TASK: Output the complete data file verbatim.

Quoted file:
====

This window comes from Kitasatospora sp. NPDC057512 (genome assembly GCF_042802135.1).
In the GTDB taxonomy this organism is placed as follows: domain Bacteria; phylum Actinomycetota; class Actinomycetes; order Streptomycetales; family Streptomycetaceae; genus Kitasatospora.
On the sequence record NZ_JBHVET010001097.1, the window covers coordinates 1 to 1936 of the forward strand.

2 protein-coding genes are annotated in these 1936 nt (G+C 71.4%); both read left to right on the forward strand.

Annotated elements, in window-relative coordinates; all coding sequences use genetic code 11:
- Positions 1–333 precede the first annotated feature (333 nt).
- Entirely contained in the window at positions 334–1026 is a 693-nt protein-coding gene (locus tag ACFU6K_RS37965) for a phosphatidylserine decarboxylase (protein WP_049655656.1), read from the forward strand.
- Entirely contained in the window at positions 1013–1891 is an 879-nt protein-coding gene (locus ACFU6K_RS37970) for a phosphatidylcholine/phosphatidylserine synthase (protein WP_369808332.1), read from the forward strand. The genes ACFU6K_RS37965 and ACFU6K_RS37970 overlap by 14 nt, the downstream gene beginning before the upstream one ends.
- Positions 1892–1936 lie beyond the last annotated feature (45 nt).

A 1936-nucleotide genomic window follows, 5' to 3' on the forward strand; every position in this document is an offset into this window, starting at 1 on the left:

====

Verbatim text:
This window comes from Kitasatospora sp. NPDC057512 (genome assembly GCF_042802135.1).
In the GTDB taxonomy this organism is placed as follows: domain Bacteria; phylum Actinomycetota; class Actinomycetes; order Streptomycetales; family Streptomycetaceae; genus Kitasatospora.
On the sequence record NZ_JBHVET010001097.1, the window covers coordinates 1 to 1936 of the forward strand.

2 protein-coding genes are annotated in these 1936 nt (G+C 71.4%); both read left to right on the forward strand.

Annotated elements, in window-relative coordinates; all coding sequences use genetic code 11:
- Positions 1–333 precede the first annotated feature (333 nt).
- Entirely contained in the window at positions 334–1026 is a 693-nt protein-coding gene (locus tag ACFU6K_RS37965) for a phosphatidylserine decarboxylase (protein WP_049655656.1), read from the forward strand.
- Entirely contained in the window at positions 1013–1891 is an 879-nt protein-coding gene (locus ACFU6K_RS37970) for a phosphatidylcholine/phosphatidylserine synthase (protein WP_369808332.1), read from the forward strand. The genes ACFU6K_RS37965 and ACFU6K_RS37970 overlap by 14 nt, the downstream gene beginning before the upstream one ends.
- Positions 1892–1936 lie beyond the last annotated feature (45 nt).

A 1936-nucleotide genomic window follows, 5' to 3' on the forward strand; every position in this document is an offset into this window, starting at 1 on the left: